4 Energy Stock Stories Sparking Investment Interest
Statoil ASA (NYSE:STO): Closing price $23.00
Statoil on Monday proposed to extend the lifetime of its veteran Statfjord A platform, the oldest producing offshore facility in Norway, to 2020. Since the Statfjord field went online in 1979, it has produced in excess of 4.7 billion barrels of oil equivalent. This year, the field has produced 80,000 barrels of oil equivalent per day. Statoil’s efforts will prolong Statfjord’s output life to around 40 years, so the platform is thus likely to be in operation when the huge Johan Sverdrup field is brought online in late 2018.
Noble Energy Inc. (NYSE:NBL): Closing price $73.14
It was announced that the drilling of the well to Leviathan’s oil-bearing strata, which was intended to commence in December, has been delayed, with no new starting date for the $250 million well set so far, but market sources think that the postponement could last for a minimum of six months. It is still unclear regarding development of Leviathan’s gas field, and the final investment decision has yet to be made by the Leviathan partners. Noble Energy holds 39.66 percent of Leviathan.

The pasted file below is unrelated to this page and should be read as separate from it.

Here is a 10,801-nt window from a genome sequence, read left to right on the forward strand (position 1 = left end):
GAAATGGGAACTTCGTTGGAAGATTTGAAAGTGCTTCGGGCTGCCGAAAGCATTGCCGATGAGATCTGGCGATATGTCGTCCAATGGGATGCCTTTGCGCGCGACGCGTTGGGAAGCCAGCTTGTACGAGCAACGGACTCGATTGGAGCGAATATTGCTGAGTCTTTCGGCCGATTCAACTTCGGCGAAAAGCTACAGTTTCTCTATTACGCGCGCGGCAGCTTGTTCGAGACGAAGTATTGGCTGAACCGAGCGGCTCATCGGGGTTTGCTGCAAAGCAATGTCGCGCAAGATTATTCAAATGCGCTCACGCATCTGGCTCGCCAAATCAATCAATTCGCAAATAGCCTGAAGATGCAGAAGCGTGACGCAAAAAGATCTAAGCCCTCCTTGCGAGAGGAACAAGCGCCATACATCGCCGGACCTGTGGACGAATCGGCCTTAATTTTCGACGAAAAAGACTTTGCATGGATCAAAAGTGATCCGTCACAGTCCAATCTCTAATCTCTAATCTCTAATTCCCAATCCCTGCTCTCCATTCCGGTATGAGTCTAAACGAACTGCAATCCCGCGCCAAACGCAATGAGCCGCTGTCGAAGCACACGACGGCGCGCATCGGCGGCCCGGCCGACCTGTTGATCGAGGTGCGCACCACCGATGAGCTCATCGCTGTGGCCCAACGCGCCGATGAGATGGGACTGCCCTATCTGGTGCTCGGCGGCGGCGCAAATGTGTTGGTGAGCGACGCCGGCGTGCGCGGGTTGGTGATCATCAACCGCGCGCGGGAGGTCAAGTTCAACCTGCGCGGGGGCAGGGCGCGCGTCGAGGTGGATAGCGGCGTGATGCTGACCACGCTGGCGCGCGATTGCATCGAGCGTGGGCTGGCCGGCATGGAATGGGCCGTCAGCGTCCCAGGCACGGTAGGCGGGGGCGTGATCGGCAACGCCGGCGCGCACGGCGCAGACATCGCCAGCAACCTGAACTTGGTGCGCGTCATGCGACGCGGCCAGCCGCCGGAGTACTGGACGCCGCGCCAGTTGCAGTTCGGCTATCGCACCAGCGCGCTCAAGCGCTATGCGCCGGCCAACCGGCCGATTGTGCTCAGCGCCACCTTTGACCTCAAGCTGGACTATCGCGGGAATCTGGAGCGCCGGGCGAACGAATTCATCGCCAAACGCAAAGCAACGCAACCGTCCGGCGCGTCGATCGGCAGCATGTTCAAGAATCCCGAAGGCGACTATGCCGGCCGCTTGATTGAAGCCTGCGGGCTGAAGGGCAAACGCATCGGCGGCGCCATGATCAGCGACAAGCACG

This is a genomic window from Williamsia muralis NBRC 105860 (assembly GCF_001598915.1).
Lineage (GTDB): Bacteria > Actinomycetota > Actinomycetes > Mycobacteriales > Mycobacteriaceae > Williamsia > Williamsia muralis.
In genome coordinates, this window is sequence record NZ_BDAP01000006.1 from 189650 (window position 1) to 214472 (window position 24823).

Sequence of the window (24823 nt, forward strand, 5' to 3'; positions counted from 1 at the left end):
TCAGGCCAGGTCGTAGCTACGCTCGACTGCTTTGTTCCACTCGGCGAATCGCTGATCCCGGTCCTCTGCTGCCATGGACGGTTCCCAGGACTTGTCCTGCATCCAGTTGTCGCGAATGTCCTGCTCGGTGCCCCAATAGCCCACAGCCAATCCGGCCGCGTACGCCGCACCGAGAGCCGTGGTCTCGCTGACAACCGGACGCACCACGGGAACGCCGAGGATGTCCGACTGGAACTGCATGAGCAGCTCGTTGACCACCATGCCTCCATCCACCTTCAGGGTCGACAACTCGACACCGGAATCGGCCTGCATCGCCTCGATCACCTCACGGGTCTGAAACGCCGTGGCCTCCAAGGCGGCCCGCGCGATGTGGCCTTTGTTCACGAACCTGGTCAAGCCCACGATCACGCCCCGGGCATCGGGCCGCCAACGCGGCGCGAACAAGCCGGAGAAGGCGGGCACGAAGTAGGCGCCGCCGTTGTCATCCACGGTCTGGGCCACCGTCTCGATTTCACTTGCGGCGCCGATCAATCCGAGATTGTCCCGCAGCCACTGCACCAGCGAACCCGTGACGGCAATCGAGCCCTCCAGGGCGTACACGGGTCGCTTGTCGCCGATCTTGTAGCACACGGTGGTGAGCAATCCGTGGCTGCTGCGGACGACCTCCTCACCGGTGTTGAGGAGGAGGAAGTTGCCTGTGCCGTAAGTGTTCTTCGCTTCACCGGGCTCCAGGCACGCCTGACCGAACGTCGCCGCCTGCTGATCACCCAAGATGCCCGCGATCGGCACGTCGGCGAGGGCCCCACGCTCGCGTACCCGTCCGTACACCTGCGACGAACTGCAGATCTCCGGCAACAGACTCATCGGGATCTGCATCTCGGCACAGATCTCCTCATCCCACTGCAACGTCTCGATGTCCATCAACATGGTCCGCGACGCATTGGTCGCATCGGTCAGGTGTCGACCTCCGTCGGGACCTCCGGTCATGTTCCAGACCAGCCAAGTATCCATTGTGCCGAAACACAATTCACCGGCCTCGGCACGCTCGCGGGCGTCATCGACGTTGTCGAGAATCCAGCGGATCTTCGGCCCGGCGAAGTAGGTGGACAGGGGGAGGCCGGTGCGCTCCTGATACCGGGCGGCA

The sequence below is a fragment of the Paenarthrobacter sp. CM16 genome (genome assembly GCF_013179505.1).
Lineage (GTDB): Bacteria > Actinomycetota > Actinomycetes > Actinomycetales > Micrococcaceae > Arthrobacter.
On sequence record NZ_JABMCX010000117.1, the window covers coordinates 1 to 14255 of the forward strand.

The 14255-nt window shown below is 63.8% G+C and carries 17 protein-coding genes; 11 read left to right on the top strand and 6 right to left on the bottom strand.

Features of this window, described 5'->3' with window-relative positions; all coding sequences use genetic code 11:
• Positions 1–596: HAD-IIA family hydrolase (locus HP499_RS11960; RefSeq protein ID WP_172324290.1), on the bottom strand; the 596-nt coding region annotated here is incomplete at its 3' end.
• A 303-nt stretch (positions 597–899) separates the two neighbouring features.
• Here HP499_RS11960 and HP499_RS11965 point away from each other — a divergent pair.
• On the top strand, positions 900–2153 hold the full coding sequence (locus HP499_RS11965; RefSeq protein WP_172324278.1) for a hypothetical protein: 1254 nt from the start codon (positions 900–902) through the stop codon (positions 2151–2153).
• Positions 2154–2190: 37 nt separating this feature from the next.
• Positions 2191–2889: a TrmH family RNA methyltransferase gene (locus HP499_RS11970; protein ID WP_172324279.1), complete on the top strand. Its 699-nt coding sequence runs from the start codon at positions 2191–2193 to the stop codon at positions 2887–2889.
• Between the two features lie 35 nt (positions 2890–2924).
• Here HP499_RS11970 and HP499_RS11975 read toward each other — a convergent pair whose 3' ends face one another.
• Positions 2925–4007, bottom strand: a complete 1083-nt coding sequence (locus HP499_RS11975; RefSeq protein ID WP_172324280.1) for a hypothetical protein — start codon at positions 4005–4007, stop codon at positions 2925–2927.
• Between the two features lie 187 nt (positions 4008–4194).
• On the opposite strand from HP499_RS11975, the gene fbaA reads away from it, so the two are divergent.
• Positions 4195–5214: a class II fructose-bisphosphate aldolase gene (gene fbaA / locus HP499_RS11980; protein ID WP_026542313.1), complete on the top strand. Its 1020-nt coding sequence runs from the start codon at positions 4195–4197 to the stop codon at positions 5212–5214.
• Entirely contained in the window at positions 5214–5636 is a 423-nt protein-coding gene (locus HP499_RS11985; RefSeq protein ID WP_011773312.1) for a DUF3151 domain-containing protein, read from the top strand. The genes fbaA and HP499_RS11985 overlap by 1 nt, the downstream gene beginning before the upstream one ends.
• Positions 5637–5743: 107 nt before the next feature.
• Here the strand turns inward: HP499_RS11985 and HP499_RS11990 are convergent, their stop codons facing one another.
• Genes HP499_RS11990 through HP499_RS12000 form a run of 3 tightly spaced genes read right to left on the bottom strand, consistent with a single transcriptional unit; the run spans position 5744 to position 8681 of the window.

Siemens AG (NYSE:SI): Closing price $130.32
Siemens announced Monday that it received an order for two German offshore wind power plants from the Danish state-controlled energy provider Dong Energy A/S. The German firm did not mention the financial details of the transaction, but Dong said its total investment for both wind parks will come to around $2.97 billion, with all 97 wind turbines provided by Siemens. The wind parks Gode Wind 1 and Gode Wind 2 together represent Dong’s largest investment in power generation, and Siemens will service all turbines at the parks for five years, according to a company spokeswoman.
Alpha Natural Resources Inc. (NYSE:ANR): Closing price $7.60
In a Monday report, analyst Brian Yu at Citigroup downgraded Alpha Natural Resources from Neutral to Sell and reduced the price target from $7.10 to $5.10. In the report, Yu said: “ANR shares have risen 36 percent in third quarter despite falling spot prices. We recognize the company positively surprised on their 2014 cost guidance ($64 to $70 a ton versus $72.61 a ton estimate for 2013) but we do not believe lower costs will be sufficient to offset weak spot met coal pricing and the expiration of favorable met coal contracts with domestic steel producers.”